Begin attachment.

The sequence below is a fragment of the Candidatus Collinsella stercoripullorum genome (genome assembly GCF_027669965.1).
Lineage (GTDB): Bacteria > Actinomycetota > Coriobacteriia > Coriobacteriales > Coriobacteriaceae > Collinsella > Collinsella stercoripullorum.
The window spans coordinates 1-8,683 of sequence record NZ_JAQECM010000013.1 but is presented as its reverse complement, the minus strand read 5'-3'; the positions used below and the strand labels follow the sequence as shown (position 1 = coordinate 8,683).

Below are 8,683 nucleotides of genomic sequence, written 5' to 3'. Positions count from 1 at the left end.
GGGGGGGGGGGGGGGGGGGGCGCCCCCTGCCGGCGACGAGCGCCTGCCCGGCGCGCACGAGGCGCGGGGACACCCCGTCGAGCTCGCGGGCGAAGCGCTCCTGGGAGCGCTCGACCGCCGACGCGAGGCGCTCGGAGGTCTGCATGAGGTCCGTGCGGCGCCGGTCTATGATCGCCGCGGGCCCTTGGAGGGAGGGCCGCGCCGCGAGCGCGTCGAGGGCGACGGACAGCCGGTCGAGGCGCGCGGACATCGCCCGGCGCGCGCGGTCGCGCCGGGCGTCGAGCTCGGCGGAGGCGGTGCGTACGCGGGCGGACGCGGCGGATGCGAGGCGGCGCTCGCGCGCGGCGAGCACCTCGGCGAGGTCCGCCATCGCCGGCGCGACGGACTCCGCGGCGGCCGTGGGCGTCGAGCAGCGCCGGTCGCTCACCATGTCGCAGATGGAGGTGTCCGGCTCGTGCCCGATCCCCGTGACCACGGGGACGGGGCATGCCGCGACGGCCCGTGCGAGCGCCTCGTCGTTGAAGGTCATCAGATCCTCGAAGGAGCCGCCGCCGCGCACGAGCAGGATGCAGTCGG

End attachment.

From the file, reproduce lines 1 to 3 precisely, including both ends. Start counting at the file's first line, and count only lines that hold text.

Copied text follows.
The sequence below is a fragment of the Candidatus Collinsella stercoripullorum genome (genome assembly GCF_027669965.1).
Lineage (GTDB): Bacteria > Actinomycetota > Coriobacteriia > Coriobacteriales > Coriobacteriaceae > Collinsella > Collinsella stercoripullorum.
The window spans coordinates 1-8,683 of sequence record NZ_JAQECM010000013.1 but is presented as its reverse complement, the minus strand read 5'-3'; the positions used below and the strand labels follow the sequence as shown (position 1 = coordinate 8,683).